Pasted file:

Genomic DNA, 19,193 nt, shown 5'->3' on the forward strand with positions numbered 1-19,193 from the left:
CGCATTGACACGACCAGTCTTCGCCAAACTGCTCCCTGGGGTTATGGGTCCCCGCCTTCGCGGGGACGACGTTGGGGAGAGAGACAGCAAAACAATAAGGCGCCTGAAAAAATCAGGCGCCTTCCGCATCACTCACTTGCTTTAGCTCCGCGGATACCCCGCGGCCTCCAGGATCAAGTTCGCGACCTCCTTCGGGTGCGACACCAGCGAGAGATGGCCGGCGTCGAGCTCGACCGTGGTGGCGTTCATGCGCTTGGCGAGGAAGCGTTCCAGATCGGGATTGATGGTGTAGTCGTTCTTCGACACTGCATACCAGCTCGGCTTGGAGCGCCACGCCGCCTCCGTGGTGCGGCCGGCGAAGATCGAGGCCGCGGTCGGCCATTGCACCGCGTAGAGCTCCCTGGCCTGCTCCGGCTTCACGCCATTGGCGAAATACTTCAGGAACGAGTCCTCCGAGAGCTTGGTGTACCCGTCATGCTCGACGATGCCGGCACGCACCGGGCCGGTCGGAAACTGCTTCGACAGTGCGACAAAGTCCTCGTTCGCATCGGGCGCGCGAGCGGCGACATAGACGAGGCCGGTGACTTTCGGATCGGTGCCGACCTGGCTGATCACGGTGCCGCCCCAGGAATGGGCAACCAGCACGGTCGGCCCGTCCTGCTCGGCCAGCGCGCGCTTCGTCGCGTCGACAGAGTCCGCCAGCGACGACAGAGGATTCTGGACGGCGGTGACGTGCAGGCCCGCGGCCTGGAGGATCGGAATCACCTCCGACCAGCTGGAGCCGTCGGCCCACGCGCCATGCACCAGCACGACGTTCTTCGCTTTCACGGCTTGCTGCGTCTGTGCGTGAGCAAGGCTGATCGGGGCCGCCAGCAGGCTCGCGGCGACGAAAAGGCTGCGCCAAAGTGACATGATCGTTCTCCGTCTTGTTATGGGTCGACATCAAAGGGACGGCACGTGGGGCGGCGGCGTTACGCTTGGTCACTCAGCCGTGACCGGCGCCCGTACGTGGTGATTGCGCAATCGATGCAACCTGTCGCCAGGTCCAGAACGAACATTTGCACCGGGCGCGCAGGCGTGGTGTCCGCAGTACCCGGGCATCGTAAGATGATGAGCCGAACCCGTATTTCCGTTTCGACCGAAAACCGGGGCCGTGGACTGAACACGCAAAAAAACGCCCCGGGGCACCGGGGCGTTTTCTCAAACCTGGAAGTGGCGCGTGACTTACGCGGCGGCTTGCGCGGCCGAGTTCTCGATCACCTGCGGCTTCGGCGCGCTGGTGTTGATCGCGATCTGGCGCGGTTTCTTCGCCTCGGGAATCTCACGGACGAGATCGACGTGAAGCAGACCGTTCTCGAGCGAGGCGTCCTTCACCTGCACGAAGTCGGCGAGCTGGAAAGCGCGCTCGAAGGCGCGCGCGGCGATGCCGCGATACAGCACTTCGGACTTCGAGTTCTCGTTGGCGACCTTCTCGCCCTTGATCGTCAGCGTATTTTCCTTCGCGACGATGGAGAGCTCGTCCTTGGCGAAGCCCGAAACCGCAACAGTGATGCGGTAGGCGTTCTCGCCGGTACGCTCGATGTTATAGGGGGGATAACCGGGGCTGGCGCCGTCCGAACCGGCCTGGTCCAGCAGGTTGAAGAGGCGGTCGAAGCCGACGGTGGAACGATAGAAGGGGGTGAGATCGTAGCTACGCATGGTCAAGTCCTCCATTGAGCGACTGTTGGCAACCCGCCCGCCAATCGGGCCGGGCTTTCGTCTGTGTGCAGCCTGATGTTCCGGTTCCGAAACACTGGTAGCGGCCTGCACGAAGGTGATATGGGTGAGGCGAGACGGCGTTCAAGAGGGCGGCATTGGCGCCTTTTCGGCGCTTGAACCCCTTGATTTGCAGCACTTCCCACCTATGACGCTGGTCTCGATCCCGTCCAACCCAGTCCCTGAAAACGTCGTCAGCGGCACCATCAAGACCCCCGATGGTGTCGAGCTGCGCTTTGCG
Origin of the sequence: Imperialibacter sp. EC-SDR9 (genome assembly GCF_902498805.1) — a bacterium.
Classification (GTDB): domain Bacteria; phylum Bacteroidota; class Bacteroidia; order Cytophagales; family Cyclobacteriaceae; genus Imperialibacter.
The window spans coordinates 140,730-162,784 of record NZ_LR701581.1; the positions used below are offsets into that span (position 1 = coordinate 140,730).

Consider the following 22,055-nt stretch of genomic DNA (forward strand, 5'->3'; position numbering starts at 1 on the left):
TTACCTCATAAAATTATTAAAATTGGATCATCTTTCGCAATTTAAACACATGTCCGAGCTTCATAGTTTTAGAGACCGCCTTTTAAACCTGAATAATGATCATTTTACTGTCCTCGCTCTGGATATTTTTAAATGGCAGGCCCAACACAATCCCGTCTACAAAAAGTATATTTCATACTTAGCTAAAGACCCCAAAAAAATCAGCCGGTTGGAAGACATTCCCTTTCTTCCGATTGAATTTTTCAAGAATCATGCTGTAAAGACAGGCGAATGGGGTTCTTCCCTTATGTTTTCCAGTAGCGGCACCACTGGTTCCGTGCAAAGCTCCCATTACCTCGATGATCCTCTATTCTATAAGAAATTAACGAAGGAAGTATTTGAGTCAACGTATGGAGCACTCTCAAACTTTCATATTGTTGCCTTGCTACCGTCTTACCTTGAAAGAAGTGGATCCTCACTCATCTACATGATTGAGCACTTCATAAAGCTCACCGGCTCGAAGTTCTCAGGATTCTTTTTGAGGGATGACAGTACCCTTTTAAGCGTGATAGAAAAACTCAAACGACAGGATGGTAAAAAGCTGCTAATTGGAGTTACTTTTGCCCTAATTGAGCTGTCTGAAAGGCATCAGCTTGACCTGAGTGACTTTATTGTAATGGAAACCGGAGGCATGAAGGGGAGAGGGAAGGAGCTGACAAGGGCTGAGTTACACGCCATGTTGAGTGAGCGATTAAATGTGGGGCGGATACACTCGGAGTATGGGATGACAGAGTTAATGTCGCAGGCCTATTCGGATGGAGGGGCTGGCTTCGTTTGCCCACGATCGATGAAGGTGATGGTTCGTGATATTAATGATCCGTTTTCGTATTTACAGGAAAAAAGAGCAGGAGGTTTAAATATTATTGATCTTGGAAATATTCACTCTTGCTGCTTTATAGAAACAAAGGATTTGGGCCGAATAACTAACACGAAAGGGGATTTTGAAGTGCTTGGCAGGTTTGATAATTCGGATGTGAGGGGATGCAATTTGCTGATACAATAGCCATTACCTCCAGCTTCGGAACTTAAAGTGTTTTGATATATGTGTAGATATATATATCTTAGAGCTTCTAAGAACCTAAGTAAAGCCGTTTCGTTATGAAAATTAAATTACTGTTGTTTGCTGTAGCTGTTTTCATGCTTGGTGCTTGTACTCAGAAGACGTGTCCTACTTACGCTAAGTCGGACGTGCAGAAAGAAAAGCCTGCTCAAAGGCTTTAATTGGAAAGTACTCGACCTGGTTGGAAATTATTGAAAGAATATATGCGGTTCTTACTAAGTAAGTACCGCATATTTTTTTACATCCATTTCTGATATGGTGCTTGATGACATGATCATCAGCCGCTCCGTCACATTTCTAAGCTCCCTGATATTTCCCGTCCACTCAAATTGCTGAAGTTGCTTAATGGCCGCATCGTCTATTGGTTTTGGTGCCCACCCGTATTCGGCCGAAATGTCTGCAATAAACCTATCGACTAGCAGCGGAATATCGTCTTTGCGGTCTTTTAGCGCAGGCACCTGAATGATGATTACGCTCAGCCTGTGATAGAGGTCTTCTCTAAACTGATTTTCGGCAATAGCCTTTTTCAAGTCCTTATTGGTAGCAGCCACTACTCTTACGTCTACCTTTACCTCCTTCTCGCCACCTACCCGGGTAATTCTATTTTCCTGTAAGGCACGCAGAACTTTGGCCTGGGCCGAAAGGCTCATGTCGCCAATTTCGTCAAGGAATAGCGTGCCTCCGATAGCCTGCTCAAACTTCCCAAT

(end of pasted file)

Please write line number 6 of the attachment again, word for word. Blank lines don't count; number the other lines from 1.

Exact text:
Consider the following 22,055-nt stretch of genomic DNA (forward strand, 5'->3'; position numbering starts at 1 on the left):